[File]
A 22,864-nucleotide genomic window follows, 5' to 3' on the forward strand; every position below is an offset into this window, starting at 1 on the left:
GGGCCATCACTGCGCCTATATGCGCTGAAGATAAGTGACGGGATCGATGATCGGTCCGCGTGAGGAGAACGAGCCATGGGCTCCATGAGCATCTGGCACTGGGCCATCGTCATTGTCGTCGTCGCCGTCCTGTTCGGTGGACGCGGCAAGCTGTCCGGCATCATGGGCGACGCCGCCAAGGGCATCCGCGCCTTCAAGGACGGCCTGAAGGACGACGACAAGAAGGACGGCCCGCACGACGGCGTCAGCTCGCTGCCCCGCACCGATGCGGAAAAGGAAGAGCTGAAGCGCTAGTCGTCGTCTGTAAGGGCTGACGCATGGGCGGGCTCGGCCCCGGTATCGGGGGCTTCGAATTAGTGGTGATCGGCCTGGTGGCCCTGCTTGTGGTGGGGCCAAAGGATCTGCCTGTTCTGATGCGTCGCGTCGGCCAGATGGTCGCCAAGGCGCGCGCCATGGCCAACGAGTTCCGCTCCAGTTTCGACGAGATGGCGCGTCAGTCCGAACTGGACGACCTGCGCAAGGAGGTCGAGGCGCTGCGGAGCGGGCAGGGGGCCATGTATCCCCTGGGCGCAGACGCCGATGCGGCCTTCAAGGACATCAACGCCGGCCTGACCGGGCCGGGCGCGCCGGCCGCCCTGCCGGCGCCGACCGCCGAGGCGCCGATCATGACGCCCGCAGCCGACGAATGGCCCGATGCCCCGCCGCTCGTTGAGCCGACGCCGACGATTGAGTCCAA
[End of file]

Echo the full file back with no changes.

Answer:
A 22,864-nucleotide genomic window follows, 5' to 3' on the forward strand; every position below is an offset into this window, starting at 1 on the left:
GGGCCATCACTGCGCCTATATGCGCTGAAGATAAGTGACGGGATCGATGATCGGTCCGCGTGAGGAGAACGAGCCATGGGCTCCATGAGCATCTGGCACTGGGCCATCGTCATTGTCGTCGTCGCCGTCCTGTTCGGTGGACGCGGCAAGCTGTCCGGCATCATGGGCGACGCCGCCAAGGGCATCCGCGCCTTCAAGGACGGCCTGAAGGACGACGACAAGAAGGACGGCCCGCACGACGGCGTCAGCTCGCTGCCCCGCACCGATGCGGAAAAGGAAGAGCTGAAGCGCTAGTCGTCGTCTGTAAGGGCTGACGCATGGGCGGGCTCGGCCCCGGTATCGGGGGCTTCGAATTAGTGGTGATCGGCCTGGTGGCCCTGCTTGTGGTGGGGCCAAAGGATCTGCCTGTTCTGATGCGTCGCGTCGGCCAGATGGTCGCCAAGGCGCGCGCCATGGCCAACGAGTTCCGCTCCAGTTTCGACGAGATGGCGCGTCAGTCCGAACTGGACGACCTGCGCAAGGAGGTCGAGGCGCTGCGGAGCGGGCAGGGGGCCATGTATCCCCTGGGCGCAGACGCCGATGCGGCCTTCAAGGACATCAACGCCGGCCTGACCGGGCCGGGCGCGCCGGCCGCCCTGCCGGCGCCGACCGCCGAGGCGCCGATCATGACGCCCGCAGCCGACGAATGGCCCGATGCCCCGCCGCTCGTTGAGCCGACGCCGACGATTGAGTCCAA